Background: Generalizing the notion of upper half plane to compact Riemann surfaces:

Suppose $p(x,y) \in \mathbb{R}[x,y]$ is a polynomial in 2 variables with real coefficients, defining a smooth complex plane algebraic curve $C_0 = \{(x,y) \in \mathbb{C}^2:p(x,y)=0\}$. Let $C$ be the projective closure of $C_0$ in $P^2\mathbb{C}$, and assume that $C$ is also smooth. Since $C$ is defined over the real numbers, it comes equipped with an involution $\sigma:C\rightarrow C$, $\sigma(x,y) = (\overline{x},\overline{y})$. Denote by $X$ the compact Riemann surface associated to $C$, and let $X_\mathbb{R}$ be the set of fixed points of $\sigma$.

If the space $X - X_\mathbb{R}$ has exactly two connected components, then $X$ is called a real compact Riemann surface of dividing type, and the two connected components are denoted by $X_+$ and $X_{-}$ (the decision between "the positive half plane" and "the negative half plane" arbitrarily).

And finally, to the question:

I am given a real compact Riemann surface of dividing type $X$, and interested in interpolation problems of meromorphic functions with conditions such as "all the poles of $f$ lie in the upper half plane". Does anybody knows of any previous work in the area? Any known techniques to relate these topological and algebraic constructions?

  • 1
    $\begingroup$ Liran, your question seems to be a bit vague... Could you add a bit more details? $\endgroup$ Commented Aug 1, 2010 at 21:19
  • $\begingroup$ For example, I would like to know when for a given set of points \{a_1,\dots,a_n\}, there is a meromorphic function whose zeros are exactly \{a_1,\dots,a_n\}, and all of whose poles belong to $X_{+}$. Does this clarify? $\endgroup$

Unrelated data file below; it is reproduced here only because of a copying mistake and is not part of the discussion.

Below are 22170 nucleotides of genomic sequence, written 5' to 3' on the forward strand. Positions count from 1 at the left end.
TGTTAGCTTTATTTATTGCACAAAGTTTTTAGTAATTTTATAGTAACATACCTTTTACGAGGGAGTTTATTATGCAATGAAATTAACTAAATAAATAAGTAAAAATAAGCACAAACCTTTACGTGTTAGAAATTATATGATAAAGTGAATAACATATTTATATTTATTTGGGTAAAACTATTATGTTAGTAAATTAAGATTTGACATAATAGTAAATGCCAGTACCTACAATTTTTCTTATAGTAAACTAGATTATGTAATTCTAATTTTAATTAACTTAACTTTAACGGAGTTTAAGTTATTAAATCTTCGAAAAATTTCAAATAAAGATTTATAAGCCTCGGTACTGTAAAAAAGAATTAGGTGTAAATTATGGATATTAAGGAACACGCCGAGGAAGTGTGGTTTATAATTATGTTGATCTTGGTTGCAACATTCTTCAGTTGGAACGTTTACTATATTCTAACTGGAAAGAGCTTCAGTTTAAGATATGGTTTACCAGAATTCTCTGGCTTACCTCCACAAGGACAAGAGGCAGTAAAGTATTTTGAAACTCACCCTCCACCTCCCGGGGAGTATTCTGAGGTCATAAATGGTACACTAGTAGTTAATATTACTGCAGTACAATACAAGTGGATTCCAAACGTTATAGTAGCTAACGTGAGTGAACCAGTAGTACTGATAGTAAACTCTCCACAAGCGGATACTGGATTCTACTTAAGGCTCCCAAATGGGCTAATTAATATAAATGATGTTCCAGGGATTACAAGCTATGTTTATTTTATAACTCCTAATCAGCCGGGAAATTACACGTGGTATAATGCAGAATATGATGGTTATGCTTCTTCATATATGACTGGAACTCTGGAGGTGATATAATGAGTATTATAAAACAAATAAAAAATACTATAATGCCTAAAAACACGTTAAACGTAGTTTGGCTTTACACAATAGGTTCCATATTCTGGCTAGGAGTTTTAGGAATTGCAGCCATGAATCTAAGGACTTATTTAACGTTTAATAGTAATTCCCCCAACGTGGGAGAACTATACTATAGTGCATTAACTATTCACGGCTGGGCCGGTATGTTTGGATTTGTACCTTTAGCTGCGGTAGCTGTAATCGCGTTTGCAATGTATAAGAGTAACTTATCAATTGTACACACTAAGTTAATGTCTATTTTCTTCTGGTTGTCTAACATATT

– the L
    Commented Aug 1, 2010 at 21:22
  • $\begingroup$ Great, this is much more concreet! $\endgroup$ Commented Aug 1, 2010 at 21:48

1 Answer 1


Let me give a version of the question in the comment:

Let $X$ be a curve of genus $g$ with a real separting involution, and conisder the map $Sym^n(X_+)\to Jac^n(X)$.

For wich $n$ is this map surjective? Or, in other words, what is the minimal number of poles of a meromorphic function with poles in $X_+$ that garanties that zeros can happen at any collection of points?

This sounlds like a very nice question. In the case $g=1$ you can always take $n=2$. Also for any $g$ you sould take $n>g$ because $Sym^g(X)$ maps to $Jac^g(X)$ with degree $1$.

Added. The notation $Sym^n(X)$ means the symmetric power of $X$. Let me explain also why what is above is a reformulation of the original question. Indeed, a divisor $\sum_i x_i-\sum_i y_i$ on $X$ is a divisor of a meromorfic function iff it represent zero in $Jac^0(X)$. So if we want to chose arbitraly zeros $x_i$ of a meromorphic function $f$ keeping the poles $y_i$ in $X_+$ it is enouth to know that $\sum_i y_i$ can take any value in $Jac^n(X)$ (to cancel the point $\sum_i x_i$). This is eactly the condition that $Sym^n(X_+)\to Jac^n(X)$ is surjective.

  • $\begingroup$ I am sorry, but could you explain your notation "Sym"? and why is this formulation equivalent? thanks! $\endgroup$
    – the L
    Commented Aug 1, 2010 at 22:26

Your Answer

By clicking “Post Your Answer”, you agree to our terms of service and acknowledge you have read our privacy policy.

Not the answer you're looking for? Browse other questions tagged or ask your own question.